Anonymity Role:- Anonymity is a time honoured principle of Westminster system of parliamentary democracy. It goes hand-in-hand with the dictum of ‘Ministerial Responsibility’ which implies that for all departmental achievements the credit goes to its leader, the minister, much as for all lapses he takes the blame. Thus if the minister is entitled to bouquets, he must be prepared to face brick-bats in the event of policy or programmatic failures. The job of the civil servant is to assist and advise and therefore, operates behind the scenes. But this does not imply that for all bureaucratic lapses, the minister should be held accountable. Thus it would be grossly improper for the home minister to be questioned over a constable accepting a bribe on the street. The cloak of ministerial responsibility protects the civil service only with respect to its bonafide actions carried out in accordance with the policies sanctioned by the minister. Anonymity mandates that the minister defend legitimate actions of his bureaucracy and guard it against unwarranted criticism or allegations.
A further dimension of anonymity is that a civil servant must have restricted interaction with the media and must never use it to air his/her grievances and not engage in adverse criticism of government. It is indeed a tragedy and a sad reflection on our times that honest civil servants, harassed and victimized by a corrupt politico-bureaucratic set up and left with no alternatives have chosen to use the media to expose the rot within and become outright whistleblowers. Though their ends are genuine the means employed have the tendency to set up dangerous precedents with consequences that are as grave as they are uncertain. The situation, thus, calls for a grand & systemic overhaul of the whole politico-bureaucratic system incorporating aspects of electoral reforms, legal reforms, procedural changes, directed towards creating an environment that protects the honest and hounds the corrupt and not vice-versa.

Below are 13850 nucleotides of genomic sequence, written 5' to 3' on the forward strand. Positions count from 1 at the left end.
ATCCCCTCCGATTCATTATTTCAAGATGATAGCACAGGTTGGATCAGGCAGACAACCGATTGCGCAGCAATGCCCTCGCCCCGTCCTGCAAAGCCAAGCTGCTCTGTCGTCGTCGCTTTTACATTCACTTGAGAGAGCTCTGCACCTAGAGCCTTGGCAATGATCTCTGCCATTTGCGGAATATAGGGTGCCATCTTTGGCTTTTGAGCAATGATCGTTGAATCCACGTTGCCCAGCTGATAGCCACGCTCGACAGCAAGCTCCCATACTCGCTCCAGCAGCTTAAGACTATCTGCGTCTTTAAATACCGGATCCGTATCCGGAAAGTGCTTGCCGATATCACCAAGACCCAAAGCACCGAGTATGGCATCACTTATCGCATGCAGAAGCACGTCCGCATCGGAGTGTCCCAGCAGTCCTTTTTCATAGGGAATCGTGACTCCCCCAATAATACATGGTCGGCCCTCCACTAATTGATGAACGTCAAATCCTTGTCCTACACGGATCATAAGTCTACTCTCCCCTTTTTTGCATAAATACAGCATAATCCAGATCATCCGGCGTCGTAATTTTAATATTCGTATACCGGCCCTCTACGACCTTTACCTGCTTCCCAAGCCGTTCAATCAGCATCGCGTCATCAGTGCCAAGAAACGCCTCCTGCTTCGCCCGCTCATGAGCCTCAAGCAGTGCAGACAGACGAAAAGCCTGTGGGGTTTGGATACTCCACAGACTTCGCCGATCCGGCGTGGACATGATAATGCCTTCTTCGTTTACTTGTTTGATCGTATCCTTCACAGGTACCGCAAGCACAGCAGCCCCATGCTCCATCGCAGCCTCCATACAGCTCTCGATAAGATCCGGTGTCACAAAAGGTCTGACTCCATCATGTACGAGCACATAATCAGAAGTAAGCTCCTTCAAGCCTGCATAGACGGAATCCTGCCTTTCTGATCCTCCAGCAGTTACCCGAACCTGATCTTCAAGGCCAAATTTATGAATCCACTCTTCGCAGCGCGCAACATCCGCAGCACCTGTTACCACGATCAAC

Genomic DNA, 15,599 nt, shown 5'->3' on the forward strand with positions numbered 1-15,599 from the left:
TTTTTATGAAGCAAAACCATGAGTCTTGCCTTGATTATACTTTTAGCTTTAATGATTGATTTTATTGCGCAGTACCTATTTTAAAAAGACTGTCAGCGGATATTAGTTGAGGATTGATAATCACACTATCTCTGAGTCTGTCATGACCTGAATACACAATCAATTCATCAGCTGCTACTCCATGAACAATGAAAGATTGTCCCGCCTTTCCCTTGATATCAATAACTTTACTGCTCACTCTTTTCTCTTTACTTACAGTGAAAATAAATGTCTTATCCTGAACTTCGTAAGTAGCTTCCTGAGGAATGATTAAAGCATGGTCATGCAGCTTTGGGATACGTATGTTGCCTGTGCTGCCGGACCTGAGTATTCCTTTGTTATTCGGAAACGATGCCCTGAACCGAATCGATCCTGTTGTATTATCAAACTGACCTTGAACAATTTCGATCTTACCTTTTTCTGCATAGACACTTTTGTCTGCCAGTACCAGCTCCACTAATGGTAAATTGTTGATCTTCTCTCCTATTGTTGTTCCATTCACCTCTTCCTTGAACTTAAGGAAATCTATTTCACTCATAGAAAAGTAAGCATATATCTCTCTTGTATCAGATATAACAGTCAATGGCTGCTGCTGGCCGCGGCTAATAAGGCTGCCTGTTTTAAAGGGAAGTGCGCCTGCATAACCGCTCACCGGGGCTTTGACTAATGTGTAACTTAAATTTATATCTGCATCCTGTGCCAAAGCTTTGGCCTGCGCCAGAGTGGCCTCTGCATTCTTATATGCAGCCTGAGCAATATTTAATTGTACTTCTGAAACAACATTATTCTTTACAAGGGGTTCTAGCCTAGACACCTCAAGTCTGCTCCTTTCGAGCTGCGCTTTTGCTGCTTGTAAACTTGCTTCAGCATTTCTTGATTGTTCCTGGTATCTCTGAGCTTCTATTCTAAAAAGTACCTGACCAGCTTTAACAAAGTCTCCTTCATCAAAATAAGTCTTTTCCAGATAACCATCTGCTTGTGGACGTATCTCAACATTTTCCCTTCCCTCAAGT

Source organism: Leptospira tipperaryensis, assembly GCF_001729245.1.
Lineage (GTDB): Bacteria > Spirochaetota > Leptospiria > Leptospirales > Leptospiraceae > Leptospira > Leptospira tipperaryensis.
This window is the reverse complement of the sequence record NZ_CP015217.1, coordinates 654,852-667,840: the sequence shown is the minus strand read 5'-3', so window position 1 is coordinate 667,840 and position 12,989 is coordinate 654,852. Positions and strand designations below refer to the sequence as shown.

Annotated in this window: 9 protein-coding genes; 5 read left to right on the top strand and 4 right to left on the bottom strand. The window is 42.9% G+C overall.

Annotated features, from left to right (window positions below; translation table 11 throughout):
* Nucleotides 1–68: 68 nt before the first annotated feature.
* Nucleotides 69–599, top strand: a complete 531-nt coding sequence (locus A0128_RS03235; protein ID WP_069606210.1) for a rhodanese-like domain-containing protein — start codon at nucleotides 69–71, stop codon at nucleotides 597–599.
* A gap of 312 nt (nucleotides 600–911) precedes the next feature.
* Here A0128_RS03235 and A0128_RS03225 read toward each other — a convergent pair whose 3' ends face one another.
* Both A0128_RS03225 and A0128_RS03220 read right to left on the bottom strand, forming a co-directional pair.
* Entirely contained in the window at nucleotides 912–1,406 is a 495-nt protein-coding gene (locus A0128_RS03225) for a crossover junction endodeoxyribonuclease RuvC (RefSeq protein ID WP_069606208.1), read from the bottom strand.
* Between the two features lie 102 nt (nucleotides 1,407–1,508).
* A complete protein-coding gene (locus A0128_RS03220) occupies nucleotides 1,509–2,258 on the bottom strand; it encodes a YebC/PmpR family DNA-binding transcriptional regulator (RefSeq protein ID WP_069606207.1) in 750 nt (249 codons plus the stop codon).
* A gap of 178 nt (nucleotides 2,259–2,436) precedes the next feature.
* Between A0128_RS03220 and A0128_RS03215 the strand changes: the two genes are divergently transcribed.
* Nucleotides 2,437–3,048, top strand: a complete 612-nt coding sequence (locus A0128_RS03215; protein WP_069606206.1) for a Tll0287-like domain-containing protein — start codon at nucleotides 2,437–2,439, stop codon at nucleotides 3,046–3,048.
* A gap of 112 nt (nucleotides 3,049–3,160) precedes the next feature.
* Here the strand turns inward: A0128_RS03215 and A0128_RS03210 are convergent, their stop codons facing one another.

Instrumentality Role:- Democracy demands that civil servants view themselves as instruments for delivering upon popular mandate. Thus respect for traditions of parliamentary democracy and acknowledging the primacy of political leadership and control become the sine-qua-non of bureaucratic value system. That a civil servant must be provided full latitude to express himself with respect to public issues, in a free and frank manner i.e. while advising his political masters should not detract from the fact that he must implement policy decisions diligently regardless of whether the his advice was incorporated or not. Sadly, in most ex-colonial countries this is a virtue that has not been adequately cultivated into the DNA of civil service. One hears, with disturbing frequency, laments of ministers as to civil servants lack of enthusiasm in executing decisions contrary to their advice. In some cases, it is held, civil servants have actively sabotaged such policies.